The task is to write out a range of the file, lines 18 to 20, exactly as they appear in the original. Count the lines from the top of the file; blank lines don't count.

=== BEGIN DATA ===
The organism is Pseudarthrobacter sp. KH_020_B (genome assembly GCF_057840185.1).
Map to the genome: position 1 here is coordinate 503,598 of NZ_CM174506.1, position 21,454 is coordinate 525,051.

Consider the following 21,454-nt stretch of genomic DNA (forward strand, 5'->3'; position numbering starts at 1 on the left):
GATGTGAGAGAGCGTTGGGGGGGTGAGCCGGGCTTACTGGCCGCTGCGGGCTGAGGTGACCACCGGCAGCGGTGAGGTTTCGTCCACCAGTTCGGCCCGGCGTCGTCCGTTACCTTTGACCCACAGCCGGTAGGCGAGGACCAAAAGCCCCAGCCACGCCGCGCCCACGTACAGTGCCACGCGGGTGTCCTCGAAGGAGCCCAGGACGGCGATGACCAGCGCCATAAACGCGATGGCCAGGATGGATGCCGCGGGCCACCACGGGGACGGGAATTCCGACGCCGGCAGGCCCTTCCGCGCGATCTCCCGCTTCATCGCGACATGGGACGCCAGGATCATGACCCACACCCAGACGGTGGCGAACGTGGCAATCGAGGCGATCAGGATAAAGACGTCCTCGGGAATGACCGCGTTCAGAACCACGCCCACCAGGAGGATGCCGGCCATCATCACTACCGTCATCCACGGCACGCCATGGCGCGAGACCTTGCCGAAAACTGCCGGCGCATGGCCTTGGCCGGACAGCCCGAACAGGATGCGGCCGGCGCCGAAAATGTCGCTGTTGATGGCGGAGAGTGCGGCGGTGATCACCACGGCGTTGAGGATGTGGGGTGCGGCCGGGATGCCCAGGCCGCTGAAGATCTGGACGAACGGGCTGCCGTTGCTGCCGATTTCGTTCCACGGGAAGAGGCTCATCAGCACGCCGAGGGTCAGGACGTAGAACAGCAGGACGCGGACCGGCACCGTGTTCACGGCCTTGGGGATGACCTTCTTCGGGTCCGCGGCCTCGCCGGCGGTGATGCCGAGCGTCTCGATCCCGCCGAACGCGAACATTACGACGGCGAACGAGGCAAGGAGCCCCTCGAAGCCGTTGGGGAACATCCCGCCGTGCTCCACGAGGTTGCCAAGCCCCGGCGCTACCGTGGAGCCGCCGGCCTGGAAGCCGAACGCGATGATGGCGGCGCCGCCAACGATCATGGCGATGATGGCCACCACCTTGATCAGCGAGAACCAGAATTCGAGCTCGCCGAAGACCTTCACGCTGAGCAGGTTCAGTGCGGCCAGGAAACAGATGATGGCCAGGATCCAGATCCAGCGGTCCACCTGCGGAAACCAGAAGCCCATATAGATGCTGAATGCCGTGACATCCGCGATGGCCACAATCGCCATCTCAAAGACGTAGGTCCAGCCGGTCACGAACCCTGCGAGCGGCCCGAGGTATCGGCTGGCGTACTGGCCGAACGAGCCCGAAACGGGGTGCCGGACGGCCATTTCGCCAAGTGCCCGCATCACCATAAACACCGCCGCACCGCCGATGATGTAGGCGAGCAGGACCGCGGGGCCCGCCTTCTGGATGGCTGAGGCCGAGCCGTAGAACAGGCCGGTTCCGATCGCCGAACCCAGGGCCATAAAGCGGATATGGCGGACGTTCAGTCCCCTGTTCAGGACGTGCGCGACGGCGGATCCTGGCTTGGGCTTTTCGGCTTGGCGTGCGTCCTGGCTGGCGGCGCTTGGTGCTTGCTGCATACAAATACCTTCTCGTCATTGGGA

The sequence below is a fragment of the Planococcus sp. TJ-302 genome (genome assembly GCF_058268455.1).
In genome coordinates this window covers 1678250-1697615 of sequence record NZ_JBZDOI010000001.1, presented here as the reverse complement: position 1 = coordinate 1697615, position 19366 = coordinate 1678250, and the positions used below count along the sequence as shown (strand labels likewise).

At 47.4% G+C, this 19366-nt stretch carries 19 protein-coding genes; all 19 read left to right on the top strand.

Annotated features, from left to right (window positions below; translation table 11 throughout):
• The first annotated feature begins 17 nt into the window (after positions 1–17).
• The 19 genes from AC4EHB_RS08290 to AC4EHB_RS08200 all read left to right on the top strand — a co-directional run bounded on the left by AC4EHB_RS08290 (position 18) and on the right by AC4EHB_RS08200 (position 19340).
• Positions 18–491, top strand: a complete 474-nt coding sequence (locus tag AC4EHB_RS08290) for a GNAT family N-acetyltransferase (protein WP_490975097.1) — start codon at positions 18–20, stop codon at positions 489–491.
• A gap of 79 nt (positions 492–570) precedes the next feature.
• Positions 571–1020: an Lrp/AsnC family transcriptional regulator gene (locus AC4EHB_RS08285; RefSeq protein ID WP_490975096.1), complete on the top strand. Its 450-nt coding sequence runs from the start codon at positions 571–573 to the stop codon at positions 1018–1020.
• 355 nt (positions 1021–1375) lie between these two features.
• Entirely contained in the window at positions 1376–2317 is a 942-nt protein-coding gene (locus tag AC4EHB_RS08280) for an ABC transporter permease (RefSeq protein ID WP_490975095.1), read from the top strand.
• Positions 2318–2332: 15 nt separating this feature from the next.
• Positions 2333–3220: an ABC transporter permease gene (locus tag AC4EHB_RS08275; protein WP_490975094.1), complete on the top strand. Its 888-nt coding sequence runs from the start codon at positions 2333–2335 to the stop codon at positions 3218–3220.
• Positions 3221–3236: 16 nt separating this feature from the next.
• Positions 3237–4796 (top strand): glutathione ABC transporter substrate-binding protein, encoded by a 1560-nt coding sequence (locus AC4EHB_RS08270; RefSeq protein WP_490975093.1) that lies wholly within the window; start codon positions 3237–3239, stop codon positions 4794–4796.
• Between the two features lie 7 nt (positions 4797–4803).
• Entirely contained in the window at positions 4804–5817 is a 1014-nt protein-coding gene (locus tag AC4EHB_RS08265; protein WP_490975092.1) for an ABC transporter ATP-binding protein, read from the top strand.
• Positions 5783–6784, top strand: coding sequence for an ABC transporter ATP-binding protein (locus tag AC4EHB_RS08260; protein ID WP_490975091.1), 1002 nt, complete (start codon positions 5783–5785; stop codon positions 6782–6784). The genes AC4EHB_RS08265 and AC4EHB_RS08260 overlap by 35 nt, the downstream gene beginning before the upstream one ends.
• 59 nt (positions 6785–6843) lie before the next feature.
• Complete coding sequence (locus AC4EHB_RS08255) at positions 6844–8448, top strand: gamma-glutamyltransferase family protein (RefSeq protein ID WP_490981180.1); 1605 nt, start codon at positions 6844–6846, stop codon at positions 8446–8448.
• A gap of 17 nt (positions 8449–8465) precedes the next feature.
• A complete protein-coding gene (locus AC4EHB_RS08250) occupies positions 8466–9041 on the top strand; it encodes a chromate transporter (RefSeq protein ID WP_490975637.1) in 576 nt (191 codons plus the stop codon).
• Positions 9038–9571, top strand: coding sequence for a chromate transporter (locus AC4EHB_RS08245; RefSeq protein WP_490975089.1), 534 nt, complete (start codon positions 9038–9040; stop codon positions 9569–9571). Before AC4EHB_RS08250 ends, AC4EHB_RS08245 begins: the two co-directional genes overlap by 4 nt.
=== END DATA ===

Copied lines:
• Positions 3221–3236: 16 nt separating this feature from the next.
• Positions 3237–4796 (top strand): glutathione ABC transporter substrate-binding protein, encoded by a 1560-nt coding sequence (locus AC4EHB_RS08270; RefSeq protein WP_490975093.1) that lies wholly within the window; start codon positions 3237–3239, stop codon positions 4794–4796.
• Between the two features lie 7 nt (positions 4797–4803).